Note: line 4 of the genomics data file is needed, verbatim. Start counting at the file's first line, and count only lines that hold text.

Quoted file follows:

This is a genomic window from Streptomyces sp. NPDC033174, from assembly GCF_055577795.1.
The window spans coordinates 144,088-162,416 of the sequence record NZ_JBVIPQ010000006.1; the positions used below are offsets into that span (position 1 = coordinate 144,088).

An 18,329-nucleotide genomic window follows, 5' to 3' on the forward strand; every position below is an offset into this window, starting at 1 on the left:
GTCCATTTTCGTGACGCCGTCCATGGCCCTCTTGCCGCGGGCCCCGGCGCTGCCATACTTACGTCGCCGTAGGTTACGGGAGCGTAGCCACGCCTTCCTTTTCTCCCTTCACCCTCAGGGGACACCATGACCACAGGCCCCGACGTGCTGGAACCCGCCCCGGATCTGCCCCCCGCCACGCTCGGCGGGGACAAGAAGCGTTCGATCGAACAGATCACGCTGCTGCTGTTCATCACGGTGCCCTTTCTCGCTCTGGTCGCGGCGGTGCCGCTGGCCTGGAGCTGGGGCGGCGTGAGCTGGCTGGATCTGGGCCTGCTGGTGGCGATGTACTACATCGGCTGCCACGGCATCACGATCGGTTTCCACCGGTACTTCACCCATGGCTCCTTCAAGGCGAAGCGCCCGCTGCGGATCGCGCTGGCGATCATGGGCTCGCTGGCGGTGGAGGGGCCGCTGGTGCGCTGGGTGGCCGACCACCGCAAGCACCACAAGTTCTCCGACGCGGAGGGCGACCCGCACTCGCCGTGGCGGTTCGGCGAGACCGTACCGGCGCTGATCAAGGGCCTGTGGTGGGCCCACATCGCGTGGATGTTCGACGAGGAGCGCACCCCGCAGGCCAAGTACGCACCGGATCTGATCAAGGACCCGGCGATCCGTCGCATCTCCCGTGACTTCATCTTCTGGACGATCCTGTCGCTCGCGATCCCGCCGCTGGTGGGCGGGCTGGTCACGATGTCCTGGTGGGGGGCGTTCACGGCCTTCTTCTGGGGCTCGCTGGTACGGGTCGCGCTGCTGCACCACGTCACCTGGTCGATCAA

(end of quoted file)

GTCCATTTTCGTGACGCCGTCCATGGCCCTCTTGCCGCGGGCCCCGGCGCTGCCATACTTACGTCGCCGTAGGTTACGGGAGCGTAGCCACGCCTTCCTTTTCTCCCTTCACCCTCAGGGGACACCATGACCACAGGCCCCGACGTGCTGGAACCCGCCCCGGATCTGCCCCCCGCCACGCTCGGCGGGGACAAGAAGCGTTCGATCGAACAGATCACGCTGCTGCTGTTCATCACGGTGCCCTTTCTCGCTCTGGTCGCGGCGGTGCCGCTGGCCTGGAGCTGGGGCGGCGTGAGCTGGCTGGATCTGGGCCTGCTGGTGGCGATGTACTACATCGGCTGCCACGGCATCACGATCGGTTTCCACCGGTACTTCACCCATGGCTCCTTCAAGGCGAAGCGCCCGCTGCGGATCGCGCTGGCGATCATGGGCTCGCTGGCGGTGGAGGGGCCGCTGGTGCGCTGGGTGGCCGACCACCGCAAGCACCACAAGTTCTCCGACGCGGAGGGCGACCCGCACTCGCCGTGGCGGTTCGGCGAGACCGTACCGGCGCTGATCAAGGGCCTGTGGTGGGCCCACATCGCGTGGATGTTCGACGAGGAGCGCACCCCGCAGGCCAAGTACGCACCGGATCTGATCAAGGACCCGGCGATCCGTCGCATCTCCCGTGACTTCATCTTCTGGACGATCCTGTCGCTCGCGATCCCGCCGCTGGTGGGCGGGCTGGTCACGATGTCCTGGTGGGGGGCGTTCACGGCCTTCTTCTGGGGCTCGCTGGTACGGGTCGCGCTGCTGCACCACGTCACCTGGTCGATCAA